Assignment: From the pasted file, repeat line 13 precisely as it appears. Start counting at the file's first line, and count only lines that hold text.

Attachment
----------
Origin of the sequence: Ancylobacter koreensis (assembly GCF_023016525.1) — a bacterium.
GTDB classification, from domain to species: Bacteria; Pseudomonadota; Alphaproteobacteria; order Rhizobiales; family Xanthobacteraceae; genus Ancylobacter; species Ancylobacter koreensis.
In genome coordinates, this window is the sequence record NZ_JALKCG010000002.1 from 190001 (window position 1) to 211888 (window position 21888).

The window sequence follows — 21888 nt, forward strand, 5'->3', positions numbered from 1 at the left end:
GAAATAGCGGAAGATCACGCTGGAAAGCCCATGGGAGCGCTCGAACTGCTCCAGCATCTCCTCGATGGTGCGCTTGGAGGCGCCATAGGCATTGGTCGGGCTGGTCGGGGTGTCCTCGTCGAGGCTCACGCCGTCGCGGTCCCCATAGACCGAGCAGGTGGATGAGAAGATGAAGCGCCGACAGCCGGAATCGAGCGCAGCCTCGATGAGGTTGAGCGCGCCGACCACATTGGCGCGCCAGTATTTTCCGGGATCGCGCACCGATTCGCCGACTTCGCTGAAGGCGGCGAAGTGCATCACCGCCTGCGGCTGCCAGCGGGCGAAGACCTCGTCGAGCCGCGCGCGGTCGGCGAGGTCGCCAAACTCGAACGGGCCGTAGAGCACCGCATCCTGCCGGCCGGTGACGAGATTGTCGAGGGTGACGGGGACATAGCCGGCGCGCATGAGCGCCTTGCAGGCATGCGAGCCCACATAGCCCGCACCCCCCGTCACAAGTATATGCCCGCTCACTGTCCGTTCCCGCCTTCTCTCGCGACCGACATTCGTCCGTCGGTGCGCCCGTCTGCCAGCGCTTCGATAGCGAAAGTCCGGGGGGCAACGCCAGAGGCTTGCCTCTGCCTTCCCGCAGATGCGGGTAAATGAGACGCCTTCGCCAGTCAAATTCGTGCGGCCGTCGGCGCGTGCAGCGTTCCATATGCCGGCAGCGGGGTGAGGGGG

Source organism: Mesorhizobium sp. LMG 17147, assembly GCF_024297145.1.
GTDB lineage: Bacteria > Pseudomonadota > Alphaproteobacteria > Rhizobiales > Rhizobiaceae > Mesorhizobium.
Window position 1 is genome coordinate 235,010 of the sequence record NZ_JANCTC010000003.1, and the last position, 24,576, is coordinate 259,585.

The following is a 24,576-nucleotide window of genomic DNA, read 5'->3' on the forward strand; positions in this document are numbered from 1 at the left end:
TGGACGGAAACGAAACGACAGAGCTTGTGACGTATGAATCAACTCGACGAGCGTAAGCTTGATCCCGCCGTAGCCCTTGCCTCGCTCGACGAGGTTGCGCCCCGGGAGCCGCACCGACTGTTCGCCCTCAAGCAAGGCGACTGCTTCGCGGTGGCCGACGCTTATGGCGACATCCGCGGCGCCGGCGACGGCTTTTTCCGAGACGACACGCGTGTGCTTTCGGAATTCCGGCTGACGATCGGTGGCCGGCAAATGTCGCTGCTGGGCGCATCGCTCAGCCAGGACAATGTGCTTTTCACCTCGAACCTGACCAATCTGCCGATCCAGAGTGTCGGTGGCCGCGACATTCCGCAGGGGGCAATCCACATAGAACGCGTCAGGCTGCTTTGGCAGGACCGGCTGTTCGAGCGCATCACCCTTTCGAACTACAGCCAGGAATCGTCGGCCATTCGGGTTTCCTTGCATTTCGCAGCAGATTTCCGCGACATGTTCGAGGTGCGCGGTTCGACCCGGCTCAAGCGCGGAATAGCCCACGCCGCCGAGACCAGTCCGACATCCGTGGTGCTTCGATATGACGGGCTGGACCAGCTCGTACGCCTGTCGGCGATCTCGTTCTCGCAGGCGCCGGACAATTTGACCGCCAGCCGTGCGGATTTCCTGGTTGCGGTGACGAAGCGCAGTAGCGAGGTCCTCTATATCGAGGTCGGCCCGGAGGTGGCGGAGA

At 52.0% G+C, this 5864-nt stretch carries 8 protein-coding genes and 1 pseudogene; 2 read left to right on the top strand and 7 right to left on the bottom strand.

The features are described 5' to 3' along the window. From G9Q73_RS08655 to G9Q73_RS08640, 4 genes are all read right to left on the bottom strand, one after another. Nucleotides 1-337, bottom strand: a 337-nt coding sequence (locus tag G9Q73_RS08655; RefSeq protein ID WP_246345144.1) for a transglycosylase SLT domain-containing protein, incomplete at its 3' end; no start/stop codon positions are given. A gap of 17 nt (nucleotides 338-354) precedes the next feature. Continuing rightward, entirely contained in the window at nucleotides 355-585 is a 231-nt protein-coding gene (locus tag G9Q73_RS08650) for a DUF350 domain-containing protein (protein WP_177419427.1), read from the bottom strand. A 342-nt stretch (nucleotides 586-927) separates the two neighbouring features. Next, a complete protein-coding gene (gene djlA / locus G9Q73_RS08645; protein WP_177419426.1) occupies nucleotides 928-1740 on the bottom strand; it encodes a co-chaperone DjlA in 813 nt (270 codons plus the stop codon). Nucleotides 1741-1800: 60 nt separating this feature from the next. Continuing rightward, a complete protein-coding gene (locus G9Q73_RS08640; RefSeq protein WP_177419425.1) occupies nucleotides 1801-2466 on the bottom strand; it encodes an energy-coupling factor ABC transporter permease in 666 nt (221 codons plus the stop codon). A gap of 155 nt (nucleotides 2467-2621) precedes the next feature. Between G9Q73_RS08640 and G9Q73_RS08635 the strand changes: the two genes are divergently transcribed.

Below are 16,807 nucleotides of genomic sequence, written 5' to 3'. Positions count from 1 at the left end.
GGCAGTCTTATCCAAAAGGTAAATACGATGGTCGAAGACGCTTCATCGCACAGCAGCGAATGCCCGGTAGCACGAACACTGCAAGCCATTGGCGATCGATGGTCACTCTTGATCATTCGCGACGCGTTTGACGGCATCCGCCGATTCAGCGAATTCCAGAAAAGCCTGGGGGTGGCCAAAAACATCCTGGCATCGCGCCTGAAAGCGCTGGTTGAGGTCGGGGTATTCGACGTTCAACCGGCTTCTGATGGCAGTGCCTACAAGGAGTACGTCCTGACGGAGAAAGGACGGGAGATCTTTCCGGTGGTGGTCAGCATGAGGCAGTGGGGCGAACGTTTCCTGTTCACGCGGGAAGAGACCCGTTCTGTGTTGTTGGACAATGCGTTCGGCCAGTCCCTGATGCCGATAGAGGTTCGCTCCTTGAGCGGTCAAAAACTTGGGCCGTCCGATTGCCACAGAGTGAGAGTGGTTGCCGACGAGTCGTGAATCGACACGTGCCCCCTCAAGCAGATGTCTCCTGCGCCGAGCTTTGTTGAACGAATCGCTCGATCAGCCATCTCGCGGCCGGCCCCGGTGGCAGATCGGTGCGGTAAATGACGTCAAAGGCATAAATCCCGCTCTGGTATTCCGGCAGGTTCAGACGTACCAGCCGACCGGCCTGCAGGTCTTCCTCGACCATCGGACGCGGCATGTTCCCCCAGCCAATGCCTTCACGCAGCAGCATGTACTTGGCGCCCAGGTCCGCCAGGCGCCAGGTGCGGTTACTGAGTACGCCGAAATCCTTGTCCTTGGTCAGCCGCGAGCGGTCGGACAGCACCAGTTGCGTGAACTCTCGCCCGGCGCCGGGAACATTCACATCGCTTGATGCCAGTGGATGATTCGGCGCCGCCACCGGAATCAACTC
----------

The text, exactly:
Below are 16,807 nucleotides of genomic sequence, written 5' to 3'. Positions count from 1 at the left end.